The Bible opposes the Catholic Mass as a counterfeit sacrifice for sin to God

The Catholic Church says that the sacrifice of the Mass can take away sins though it is an unbloody sacrifice.
Protestants point to Hebrews 9:22 for it says that a sacrifice without blood cannot forgive sins.
Catholics reply that the Mass is unbloody in the sense that no blood is spilled by the priest for he does not kill the victim. But God sees the blood of Christ being shed long ago as if it were shed now so there is bloodshed in the Mass in an invisible way and that blood can atone. The Sacrifice on the Mass and the bloody sacrifice of Calvary are identical so the blood is there though it is not seen. So it is a bloody sacrifice.
Another reply is that Christ did the bloodshed on Calvary and in the Mass the sacrifice becomes present but no blood is spilled again so in that sense the Mass is unbloody. The Catholics say the denial in scripture that unbloody sacrifice can’t get sins forgiven refers to a different situation altogether and so is not relevant. Hebrews then was thinking of sacrifices of fruit and bread being useless for removing sin for no blood was shed. The author of Hebrews did not think that spilling blood was enough. He didn’t believe that a sheep that was wounded by a priest to atone for sins but which was not killed would be a sacrifice. The Old Testament said that life was in the blood so blood really stands for dying. For the Mass to be a sacrifice the death of Christ has to be present. Taking bloody sacrifice to mean death sacrifice requires us to hold that the Mass is a bloody sacrifice.
Hebrews 10:11 says that the sacrifices of the old priesthood could not remove sins simply because they were repeated all the time. The sacrifices would have been stopped by God had there been enough of them (Hebrews 10:2). The Church says these sacrifices represented the sacrifice of Christ and through that sacrifice forgiveness was granted for making these sacrifices but in themselves the offerings could not pardon sin. So it was the future sacrifice of Christ that the power of forgiveness came from not the sacrifices. The sacrifice of Calvary was present at these rites and they were appropriating it. It follows then that these sacrifices were Masses if it is true that the sacrifice of Jesus being present for offering at Mass just means it is in the timeless estate. In that light the repetition should not be a problem. Hebrews says it is therefore Hebrews opposes the Masses of the Roman Catholics. If Masses looking forward had no merit because of repetition then ones looking back are no better.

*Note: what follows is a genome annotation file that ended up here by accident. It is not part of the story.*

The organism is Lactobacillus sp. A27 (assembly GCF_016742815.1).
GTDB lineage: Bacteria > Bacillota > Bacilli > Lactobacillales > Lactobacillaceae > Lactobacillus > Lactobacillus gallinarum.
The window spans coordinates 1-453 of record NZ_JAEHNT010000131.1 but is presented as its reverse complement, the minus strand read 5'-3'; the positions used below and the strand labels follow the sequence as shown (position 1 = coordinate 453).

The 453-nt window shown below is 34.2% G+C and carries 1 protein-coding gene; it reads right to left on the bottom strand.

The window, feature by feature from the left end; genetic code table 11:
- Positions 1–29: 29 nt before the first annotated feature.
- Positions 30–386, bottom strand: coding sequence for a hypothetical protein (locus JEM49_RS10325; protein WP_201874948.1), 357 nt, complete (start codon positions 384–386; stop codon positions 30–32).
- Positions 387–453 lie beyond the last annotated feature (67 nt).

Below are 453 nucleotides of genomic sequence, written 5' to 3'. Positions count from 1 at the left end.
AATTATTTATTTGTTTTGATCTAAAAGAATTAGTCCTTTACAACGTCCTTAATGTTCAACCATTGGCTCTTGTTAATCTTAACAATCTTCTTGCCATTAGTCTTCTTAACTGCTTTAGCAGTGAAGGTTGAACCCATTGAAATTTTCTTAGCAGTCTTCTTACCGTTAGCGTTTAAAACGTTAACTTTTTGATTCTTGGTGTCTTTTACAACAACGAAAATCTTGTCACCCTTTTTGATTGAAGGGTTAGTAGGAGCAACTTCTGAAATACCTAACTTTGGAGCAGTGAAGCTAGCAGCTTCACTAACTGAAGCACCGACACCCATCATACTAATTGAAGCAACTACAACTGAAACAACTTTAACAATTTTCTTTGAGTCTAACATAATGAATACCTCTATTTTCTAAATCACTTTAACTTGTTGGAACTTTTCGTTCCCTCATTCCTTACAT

Hebrews 10 says that Christ offered one sacrifice for sins and then SAT DOWN at the right hand of God. The sitting down is an expression to clarify that Christ was doing no more offering. Notice how it says that he offered one sacrifice and doesn’t say he sacrificed the once instead. It is not the sacrifice that it is saying is finished but the offering of the sacrifice a different thing. Therefore Christ though a priest in office doesn’t offer any more. The priests of Rome offering the sacrifice are claiming to be better than him. They are offering a sacrifice that is illegitimate because Christ doesn’t offer it any more. The Mass is blasphemous.